Ease of property ownership, a stable government and tax neutrality make the Cayman Islands an attractive locale for foreign buyers, according to topics discussed at the 2019 Christie’s International Real Estate Owners Conference, which was held in Paris, France, from April 2 to 4.
“The ability for foreign purchasers to acquire property in the Cayman Islands was particularly appealing to delegates given the recent trend internationally for some countries to attempt to deter sale of property to offshore buyers,” said Dart Real Estate VP Marketing Sue Nickason, who attended the conference and appeared on one of its panels. “For instance, countries such as Australia and New Zealand have imposed restrictions on the sale of existing properties to offshore buyers and in the case of Australia, imposed a higher stamp tax on these buyers. Canadian provinces such as British Columbia and Ontario are also charging higher taxes on properties sold to international property investors. A realtor from Vancouver noted that once the new foreign buyer taxes were increased, her luxury real estate sales dropped by approximately 25 per cent.”
Government and jurisdiction stability was another hot topic, particularly in markets such as the United Kingdom where Brexit has caused the market to “stand still” for two years, according to delegates from that jurisdiction. Christie’s affiliates from France were able to point to the damage still evident on the nearby Champs-Élysées as a tangible impact on the performance of the French property market. “When people are worried about the stability of a market, whether it is personal safety or government stability, sales slow down. It’s that simple,” said one realtor from France.
Tax neutrality in the Cayman Islands was of interest to other realtors in attendance, given a growing trend by high net worth individuals who are looking for low-tax locations in which to establish residency. To that end, low-tax Monaco remains a highly desirable locale although the market is experiencing a challenge meeting demand due to a very limited supply of properties large enough to accommodate families.
The challenges faced in luxury real estate markets in other countries are creating opportunities here on Grand Cayman.
“At Provenance Properties, we are seeing increased interest from international property buyers due to our ability to meet market demand by providing a safe and tax neutral place to acquire property with ease,” said Nickason. “The conference reconfirmed our commitment to convey these key benefits of owning property in the Cayman Islands in our international business development outreach. We will be working closely with our colleagues in the Christie’s broker network internationally to introduce the Cayman Islands as a preferred locale.”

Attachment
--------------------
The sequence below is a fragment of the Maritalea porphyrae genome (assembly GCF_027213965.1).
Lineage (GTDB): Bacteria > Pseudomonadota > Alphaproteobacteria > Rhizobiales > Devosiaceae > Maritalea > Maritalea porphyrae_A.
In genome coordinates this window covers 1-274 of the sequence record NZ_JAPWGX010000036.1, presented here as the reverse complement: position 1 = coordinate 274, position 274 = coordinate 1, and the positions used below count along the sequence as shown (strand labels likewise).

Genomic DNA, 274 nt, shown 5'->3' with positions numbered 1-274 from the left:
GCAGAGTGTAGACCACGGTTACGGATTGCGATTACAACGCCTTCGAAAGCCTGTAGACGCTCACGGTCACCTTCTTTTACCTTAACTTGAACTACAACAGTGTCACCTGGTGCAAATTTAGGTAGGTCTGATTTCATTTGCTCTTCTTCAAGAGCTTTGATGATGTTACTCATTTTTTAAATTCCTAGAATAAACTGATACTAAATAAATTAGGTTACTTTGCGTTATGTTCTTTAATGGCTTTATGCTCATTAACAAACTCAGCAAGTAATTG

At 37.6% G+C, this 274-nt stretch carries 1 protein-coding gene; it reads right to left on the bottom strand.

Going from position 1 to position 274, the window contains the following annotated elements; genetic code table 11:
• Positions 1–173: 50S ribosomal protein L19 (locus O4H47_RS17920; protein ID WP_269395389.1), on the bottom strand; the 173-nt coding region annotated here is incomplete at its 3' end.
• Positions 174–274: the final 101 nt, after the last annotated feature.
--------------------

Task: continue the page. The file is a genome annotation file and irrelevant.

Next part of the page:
Other relevant topics in the conference included the impact of natural disasters on demand for real estate, although most realtors noted buyers have short memories and impacted markets usually bounce back fairly quickly.
The timing of the next recession was also covered. Economist Elliott Eisenberg forecasts it won’t happen in 2019; he predicts a softening of global economies but noted that major economies are still performing well. Eisenberg reported that the major economic concerns of 2019 that could prompt the beginning of a recession include geopolitical problems in the Middle East and North Korea, Italian bank failures leading to a European meltdown, a spike in energy prices, and a confidence-shattering decline in the equities market again, similar to what occurred in December 2018. He also expressed concerns about China debt levels and the end of the fiscal stimulus impact in the United States this year.
Eisenberg suggested the audience to take a close look at demographic changes and how to be prepared to meet these trends. He noted that for the first time in the history of the world the population is not growing in major markets such as the U.S. and China, and that Japan is now encouraging workers to work longer into traditional retirement years. He believes this trend will next occur in the U.S. and Europe and invited the audience to ponder what this could mean for real estate sales and opportunities in the future.